“The Great One” (as he was now known in the industry – supposedly named so by Orson Welles) also recorded more than 35 albums with the Jackie Gleason Orchestra, and sold millions of records. Interesting because Gleason couldn’t read a note of music. Gleason teamed with Lucille Ball on a CBS special called Three For Two, which premiered on December 3, 1975. The comedy/drama featured Lucy and Jackie Gleason playing three different couples in 3 different vignettes.
In 1977, he starred as a foul-mouthed Texas sheriff in Smokey and the Bandit which made him a smash with a new generation.
Sheriff: “Get in the car, Junior”
Son/Deputy: “But Daddy my zipper’s stuck”
Sheriff: “I’ve said it before and I’ll say it again: there is no way…no way you could come from my loins. When I get home I’m gonna kick your momma in the butt.”
In 1985, the year he was inducted into the Television Hall of Fame, Gleason disclosed that he had been preserving, in an air-conditioned vault, copies of about 75 ”Honeymooners” episodes (the collected skits from the 50s) that has not been seen in decades and were presumed lost. The material was then rebroadcast in syndication, Gleason made a small fortune, and the old cast received some long-awaited residual payments.
Gleason’s final film role was with Tom Hanks in Nothing in Common (1986) which was shot in Chicago. By then, a lifetime of heavy drinking and smoking (up to 5 packs a day) was taking its toll – and Gleason was battling cancer and heart disease.
From Findadeath friend Dolores: Audrey Meadows recalled a story about a phone call she made to Jackie shortly before his death. She told his wife Marilyn to put Jackie on. Marilyn said, “Audrey, he’s not in his right mind, he won’t know who you are.” She said when Jackie came on the line, she said, “This is Audrey.” He didn’t recognize her. Then, she thought about it and said, “Hello Ralph, it’s Alice.” Jackie responded, “Honey, you’re the greatest.”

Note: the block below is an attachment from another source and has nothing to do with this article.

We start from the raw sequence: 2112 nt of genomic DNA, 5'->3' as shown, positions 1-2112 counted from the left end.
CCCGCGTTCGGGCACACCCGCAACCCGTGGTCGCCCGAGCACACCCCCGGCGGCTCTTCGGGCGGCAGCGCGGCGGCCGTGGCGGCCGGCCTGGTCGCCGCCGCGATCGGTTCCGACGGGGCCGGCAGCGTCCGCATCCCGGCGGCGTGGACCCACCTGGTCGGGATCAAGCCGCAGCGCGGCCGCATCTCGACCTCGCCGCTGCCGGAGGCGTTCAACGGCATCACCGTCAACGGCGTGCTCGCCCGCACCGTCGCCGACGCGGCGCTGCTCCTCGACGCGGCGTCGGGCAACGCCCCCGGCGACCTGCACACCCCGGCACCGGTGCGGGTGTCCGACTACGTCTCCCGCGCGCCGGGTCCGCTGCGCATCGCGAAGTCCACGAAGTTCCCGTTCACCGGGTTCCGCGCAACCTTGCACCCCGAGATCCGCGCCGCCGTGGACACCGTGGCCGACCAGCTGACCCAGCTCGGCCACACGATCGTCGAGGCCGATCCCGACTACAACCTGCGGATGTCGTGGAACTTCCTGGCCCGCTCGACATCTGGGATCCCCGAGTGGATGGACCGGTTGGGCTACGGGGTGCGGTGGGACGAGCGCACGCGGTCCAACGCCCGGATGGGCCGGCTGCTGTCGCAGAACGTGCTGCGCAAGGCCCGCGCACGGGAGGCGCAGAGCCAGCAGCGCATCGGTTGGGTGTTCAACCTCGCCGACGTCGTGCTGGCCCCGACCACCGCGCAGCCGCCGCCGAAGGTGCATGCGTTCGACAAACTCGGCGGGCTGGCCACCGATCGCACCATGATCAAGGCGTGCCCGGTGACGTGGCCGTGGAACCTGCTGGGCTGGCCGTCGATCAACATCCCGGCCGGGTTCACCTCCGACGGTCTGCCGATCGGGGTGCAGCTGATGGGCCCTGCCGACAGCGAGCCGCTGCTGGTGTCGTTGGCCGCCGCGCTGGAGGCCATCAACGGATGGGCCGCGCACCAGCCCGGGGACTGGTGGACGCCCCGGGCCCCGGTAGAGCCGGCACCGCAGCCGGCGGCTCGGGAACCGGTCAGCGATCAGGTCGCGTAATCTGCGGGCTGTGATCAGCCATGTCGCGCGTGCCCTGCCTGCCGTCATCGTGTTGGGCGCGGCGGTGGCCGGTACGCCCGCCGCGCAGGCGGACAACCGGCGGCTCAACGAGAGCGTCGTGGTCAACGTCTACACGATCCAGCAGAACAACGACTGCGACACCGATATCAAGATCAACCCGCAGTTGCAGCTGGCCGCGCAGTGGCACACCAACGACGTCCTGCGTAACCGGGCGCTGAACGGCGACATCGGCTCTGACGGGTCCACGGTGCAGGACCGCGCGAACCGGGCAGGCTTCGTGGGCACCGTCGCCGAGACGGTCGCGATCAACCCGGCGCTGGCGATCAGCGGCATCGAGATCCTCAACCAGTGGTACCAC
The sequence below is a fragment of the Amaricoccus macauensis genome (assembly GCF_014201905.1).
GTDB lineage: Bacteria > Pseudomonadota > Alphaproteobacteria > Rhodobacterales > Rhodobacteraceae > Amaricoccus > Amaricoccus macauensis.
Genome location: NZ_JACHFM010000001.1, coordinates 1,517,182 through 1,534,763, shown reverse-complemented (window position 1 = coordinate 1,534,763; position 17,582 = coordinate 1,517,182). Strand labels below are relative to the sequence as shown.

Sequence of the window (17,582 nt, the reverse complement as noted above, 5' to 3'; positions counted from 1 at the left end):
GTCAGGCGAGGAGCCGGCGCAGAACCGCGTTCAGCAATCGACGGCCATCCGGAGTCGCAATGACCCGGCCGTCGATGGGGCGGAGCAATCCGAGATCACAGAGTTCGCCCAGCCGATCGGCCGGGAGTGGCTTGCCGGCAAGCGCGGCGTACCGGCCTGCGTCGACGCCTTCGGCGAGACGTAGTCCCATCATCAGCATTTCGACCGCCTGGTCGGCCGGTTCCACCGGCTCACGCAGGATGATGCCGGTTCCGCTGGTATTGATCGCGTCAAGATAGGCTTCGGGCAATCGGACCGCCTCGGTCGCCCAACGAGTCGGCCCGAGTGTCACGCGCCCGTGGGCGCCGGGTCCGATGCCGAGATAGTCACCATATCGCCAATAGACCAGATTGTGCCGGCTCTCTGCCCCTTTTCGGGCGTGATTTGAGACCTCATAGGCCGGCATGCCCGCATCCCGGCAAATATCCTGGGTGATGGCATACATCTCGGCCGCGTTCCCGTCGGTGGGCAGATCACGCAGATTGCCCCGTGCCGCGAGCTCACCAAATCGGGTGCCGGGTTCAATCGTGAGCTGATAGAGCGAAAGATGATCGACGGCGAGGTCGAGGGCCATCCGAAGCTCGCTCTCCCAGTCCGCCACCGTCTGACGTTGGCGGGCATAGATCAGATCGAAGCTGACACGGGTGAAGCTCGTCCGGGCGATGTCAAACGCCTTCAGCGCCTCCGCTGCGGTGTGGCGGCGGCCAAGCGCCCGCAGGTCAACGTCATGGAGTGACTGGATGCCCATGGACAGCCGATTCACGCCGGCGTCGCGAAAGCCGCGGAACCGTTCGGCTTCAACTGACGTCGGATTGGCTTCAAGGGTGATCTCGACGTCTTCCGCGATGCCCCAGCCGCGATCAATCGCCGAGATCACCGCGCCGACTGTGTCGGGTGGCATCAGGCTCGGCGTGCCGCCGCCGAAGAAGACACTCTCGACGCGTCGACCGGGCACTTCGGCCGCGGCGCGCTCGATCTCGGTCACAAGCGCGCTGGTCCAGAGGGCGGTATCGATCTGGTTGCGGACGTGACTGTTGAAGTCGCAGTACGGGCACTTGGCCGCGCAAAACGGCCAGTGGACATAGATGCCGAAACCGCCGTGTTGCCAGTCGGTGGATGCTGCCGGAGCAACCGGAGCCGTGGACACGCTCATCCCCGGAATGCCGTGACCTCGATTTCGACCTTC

Gleason died from colon and liver cancer on June 24, 1987 at his 5 bedroom/ 6.5 bath home on Willow Wood Road in Lauderhill, FL.
He was 71 years old.
More photos of his Inverarry golf course adjacent home (9,400 SQ FT) that was being sold for $599K in early 2010:
Gleason’s 3rd wife Marilyn Taylor-Gleason (sister of his TV show’s choreographer/dancer June Taylor) said that her husband, “quietly, comfortably passed away.”
He had two daughters, Geraldine and Linda, with his first wife of 35 years, Genevieve Halford.
150 mourners attended the private service including his onscreen Honeymooner wife Audrey Meadows, who carried a red carnation, a Gleason trademark. Also holding red flowers included his wife, girls and June Taylor.
Jackie Gleason was buried in Our Lady of Mercy Catholic Cemetery, Miami, FL in a tomb that features an inscription of his catchphrase ” And Away We Go “.
Before his death, tabloids reported that UFO-aficionado Gleason has been shown dead alien corpses at an Air Force base by President Nixon. Other reports say that at the end of his life, Gleason had all of the corners in his house rounded (an Irish belief to prevent ghosts from lurking!).
Gleason donated his vast collection (1700 volumes) of books on the paranormal to the University of Miami. The Gleason Collection offers materials on such topics as: witchcraft, folklore, extrasensory perception (ESP), unidentified flying objects (UFOs), reincarnation, mysticism, spiritualism, mental telepathy, the occult, clairvoyance, cosmology, demons, hypnosis, life after death, mediums, psychical research, voodooism, and others.
A “Jackie Gleason as Ralph Kramden” bronze statue from TV Land is located at the entrance of the Port Authority Bus Terminal at 40th Street and 8th Avenue, NYC.
A quote often attributed to Gleason is, “It ain’t bragging if you can do it.” Findadeath friend Maggie-Beth writes: But, you know, he totally stole that line from Dizzy Dean. Dean, in 1934 – when talking about how many games he thought he and his brother Paul would win that year for the St. Louis Cardinals (he guessed 45, and they did, btw) – said, “It ain’t braggin’ if you can back it up.” Jackie was about 18 at the time, and wasn’t even in show biz then, so…
Mohammed Ali stole it years later, too! ; )
Profile by Mark Langlois